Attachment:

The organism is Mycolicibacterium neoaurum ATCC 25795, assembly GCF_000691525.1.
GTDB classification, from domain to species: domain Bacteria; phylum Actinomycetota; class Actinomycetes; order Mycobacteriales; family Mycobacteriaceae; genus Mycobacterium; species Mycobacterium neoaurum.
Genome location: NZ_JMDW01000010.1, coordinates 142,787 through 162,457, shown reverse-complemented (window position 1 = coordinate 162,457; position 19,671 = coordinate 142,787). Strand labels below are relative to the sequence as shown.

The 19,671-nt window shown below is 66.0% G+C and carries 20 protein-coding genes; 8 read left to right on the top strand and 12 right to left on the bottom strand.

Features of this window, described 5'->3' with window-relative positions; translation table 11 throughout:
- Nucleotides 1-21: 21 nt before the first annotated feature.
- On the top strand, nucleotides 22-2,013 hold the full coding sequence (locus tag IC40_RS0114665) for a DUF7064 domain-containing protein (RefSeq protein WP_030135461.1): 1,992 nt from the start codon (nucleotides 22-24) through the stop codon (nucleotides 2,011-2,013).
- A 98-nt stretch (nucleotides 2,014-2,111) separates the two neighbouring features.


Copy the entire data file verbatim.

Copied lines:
The organism is Mycolicibacterium neoaurum ATCC 25795, assembly GCF_000691525.1.
GTDB classification, from domain to species: domain Bacteria; phylum Actinomycetota; class Actinomycetes; order Mycobacteriales; family Mycobacteriaceae; genus Mycobacterium; species Mycobacterium neoaurum.
Genome location: NZ_JMDW01000010.1, coordinates 142,787 through 162,457, shown reverse-complemented (window position 1 = coordinate 162,457; position 19,671 = coordinate 142,787). Strand labels below are relative to the sequence as shown.

The 19,671-nt window shown below is 66.0% G+C and carries 20 protein-coding genes; 8 read left to right on the top strand and 12 right to left on the bottom strand.

Features of this window, described 5'->3' with window-relative positions; translation table 11 throughout:
- Nucleotides 1-21: 21 nt before the first annotated feature.
- On the top strand, nucleotides 22-2,013 hold the full coding sequence (locus tag IC40_RS0114665) for a DUF7064 domain-containing protein (RefSeq protein WP_030135461.1): 1,992 nt from the start codon (nucleotides 22-24) through the stop codon (nucleotides 2,011-2,013).
- A 98-nt stretch (nucleotides 2,014-2,111) separates the two neighbouring features.